The door hissed open to reveal Francesco Napoli lurking on the other side, like a cat waiting to pounce. He was certainly grinning like the cat who’d eaten the proverbial canary. Oh frag, Osborne thought. I should have expected this. He must have known about the snatching of the otaku even before I was notified. She did her best to keep her thoughts from her face, remaining composed and businesslike, with just a touch of surprise at seeing Napoli, even though she had been dreading this meeting. “Hello, Paco,” she said cordially. “It isn’t time to reconvene yet, is it?” Napoli shook he had, clinging to the support outside of the door like a spider, just waiting for a little vibration of his web to act. “No, not yet, but I thought I might take a little of your time to talk about this case. We might be able to resolve things more easily between us. May I come in?” Without waiting for a reply, Napoli flipped himself through the doorway and grabbed onto another handhold just inside. The door automatically hissed closed behind him. “This kind of expartate communication is really inappropriate, Mister Napoli.” Osborne put some emphasis on her formal mode of address. “Anything you have to say to me can be said when the court reconvenes.” “Come now, Lynn. I really don’t think you’re that much of a glutton for punishment. We both know your so-called case is nothing but smoke and mirrors. You have nothing on us and the court will have to dismiss your charges. Spare yourself the embarrassment of having to beg the court’s forgiveness for having wasted their time. Let’s tell them we chose to settle this matter between us quietly.” “Why would I want to do that?” Osborne asked cautiously. Napoli gave his crafty smile. “Because you’re a smart lady. You know you don’t have anything substantial and you know you can’t win. Why not cut your losses and have a shot at getting something out of this deal rather than losing face in front of the whole court and getting nothing but grief? Don’t you think you’d be serving Fuchi better to put the company’s best interests above any desire you might have of humbling Renraku?”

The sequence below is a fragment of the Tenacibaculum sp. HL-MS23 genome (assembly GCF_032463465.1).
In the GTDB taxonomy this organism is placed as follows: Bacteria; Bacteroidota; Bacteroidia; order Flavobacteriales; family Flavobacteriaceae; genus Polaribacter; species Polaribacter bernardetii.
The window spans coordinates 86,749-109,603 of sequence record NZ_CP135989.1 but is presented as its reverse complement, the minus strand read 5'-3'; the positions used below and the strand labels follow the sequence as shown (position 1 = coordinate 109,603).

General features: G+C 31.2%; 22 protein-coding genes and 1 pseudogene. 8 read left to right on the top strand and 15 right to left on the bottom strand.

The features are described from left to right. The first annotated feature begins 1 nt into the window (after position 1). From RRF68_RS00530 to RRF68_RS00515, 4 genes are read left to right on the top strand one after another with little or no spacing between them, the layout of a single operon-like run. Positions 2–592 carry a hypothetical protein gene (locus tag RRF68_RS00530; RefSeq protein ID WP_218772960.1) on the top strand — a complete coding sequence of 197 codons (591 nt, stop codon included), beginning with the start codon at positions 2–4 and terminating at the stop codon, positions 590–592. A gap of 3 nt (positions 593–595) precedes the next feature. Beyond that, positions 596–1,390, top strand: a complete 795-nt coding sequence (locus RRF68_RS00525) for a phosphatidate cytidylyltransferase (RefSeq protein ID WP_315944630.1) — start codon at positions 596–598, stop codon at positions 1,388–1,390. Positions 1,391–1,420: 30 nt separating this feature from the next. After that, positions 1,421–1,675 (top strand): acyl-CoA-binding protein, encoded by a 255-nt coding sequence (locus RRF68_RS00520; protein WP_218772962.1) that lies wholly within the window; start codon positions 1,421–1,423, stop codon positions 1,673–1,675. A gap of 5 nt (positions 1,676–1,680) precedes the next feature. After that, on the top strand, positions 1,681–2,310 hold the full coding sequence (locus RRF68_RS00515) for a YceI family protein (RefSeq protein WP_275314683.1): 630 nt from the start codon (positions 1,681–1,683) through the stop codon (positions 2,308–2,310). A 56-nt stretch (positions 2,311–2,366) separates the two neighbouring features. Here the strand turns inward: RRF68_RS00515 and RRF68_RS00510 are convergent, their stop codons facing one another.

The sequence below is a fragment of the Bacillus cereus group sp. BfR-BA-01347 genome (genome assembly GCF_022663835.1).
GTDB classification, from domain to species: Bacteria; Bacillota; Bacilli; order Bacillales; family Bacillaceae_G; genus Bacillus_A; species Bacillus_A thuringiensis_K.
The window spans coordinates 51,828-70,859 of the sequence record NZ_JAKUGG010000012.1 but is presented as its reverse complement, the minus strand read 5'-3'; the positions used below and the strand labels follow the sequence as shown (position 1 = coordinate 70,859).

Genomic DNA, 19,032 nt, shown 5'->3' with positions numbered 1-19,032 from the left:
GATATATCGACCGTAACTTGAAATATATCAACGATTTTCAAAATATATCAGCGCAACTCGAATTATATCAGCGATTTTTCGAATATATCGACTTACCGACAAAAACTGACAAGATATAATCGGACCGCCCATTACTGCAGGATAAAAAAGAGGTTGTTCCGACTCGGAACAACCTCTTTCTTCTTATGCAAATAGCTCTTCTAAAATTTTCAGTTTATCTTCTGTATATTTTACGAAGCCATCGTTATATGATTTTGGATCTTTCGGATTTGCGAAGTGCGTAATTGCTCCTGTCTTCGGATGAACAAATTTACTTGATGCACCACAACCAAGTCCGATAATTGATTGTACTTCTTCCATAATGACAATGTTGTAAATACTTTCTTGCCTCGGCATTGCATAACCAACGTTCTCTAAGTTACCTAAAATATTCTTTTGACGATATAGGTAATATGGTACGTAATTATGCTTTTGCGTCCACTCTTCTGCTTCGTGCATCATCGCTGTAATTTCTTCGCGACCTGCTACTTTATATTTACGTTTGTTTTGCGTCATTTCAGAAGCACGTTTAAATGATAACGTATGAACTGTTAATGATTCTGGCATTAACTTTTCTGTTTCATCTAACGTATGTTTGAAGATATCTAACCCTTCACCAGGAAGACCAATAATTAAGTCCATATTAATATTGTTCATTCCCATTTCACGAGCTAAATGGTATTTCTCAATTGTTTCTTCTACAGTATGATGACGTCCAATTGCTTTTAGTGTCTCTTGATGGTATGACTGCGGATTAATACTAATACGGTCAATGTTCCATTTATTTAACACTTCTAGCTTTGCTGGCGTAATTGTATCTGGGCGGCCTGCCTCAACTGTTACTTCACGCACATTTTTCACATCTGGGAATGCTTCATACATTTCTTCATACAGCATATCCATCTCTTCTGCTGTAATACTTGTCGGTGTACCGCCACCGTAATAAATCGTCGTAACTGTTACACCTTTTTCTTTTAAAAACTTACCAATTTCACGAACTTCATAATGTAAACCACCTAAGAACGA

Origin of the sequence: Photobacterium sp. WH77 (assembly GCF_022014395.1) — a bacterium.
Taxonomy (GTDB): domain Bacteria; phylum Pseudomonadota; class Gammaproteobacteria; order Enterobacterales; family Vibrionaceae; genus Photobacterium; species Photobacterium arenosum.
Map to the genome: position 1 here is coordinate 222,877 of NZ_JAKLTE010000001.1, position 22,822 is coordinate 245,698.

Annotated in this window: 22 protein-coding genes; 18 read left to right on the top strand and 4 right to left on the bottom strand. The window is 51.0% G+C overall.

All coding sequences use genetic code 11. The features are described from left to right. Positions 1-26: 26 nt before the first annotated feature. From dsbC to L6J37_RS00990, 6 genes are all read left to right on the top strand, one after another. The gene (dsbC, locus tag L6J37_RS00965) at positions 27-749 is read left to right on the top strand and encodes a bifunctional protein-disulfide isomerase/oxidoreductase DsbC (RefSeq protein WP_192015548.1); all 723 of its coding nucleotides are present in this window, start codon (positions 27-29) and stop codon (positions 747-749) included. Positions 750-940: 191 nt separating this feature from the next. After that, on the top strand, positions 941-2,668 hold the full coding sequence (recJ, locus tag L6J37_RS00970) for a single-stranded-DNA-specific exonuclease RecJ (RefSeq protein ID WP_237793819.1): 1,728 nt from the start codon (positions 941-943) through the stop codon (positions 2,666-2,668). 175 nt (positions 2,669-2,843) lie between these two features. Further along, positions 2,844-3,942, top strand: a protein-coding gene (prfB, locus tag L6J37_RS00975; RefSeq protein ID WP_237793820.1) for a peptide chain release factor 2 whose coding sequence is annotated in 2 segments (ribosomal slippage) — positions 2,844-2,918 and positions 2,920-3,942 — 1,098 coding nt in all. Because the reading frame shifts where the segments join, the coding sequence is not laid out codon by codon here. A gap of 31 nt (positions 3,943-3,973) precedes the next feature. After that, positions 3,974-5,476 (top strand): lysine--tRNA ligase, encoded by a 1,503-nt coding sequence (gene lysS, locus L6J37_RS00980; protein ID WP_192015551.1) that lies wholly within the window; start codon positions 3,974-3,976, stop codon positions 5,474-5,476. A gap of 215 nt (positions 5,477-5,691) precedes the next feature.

Osborne wanted more than anything at that moment to simply bash in Napoli’s face and wipe that oily smile off of it. The fragger knows he has us right where he wants us. He extended a datapad to Osborne with a bit of a theatrical flourish and let it float from his hand. It tumbled across the short span separating the two justices and Osborne caught it easily. “That has the agreement for the out of court settlement on all of this,” Napoli said. “All you have to do is read and sign it. It drops all of the charges you’ve raised against us in exchange for Fuchi getting certain distribution and licensing rights for some of our more profitable developments. Fuchi can still get on the bandwagon by distributing some of that leading-edge Matrix technology.” Sure, as long as the technology is owned by Renraku, who will get a big cut of the profits while Fuchi does all of the work. Renraku gets fatter and Fuchi falls behind in developing and marketing their own products because they don’t want to compete with their own licenses. Nice try, Paco. Osborne glanced at the text displayed on the screen of the datapad for a moment before flipping the pad back to Napoli with a flick of her wrist and a bit more force than was necessary. The startled Napoli almost missed catching the pad as it sailed back toward him. “Forget it, Paco, no deal.” Napoli recovered from his surprise quickly and clutched the datapad as he glared across at Osborne. “Don’t be stupid,” he said in a low tone. “If you continue to press this case, I will personally bury you. You have no evidence, you have no witness, you have nothing. Nada. Zero. If you try this and fail, I’ll see to it you go up on charges of wasting the court’s precious time with this nonsense. And when the time comes, Renraku will make certain that… certain interests at Fuchi are encouraged over others, if you understand my meaning. We’ll see just how long your boss, Richard Villiers, lasts when the most powerful corporation in the world decides to come down on top of him like a ton of bricks.”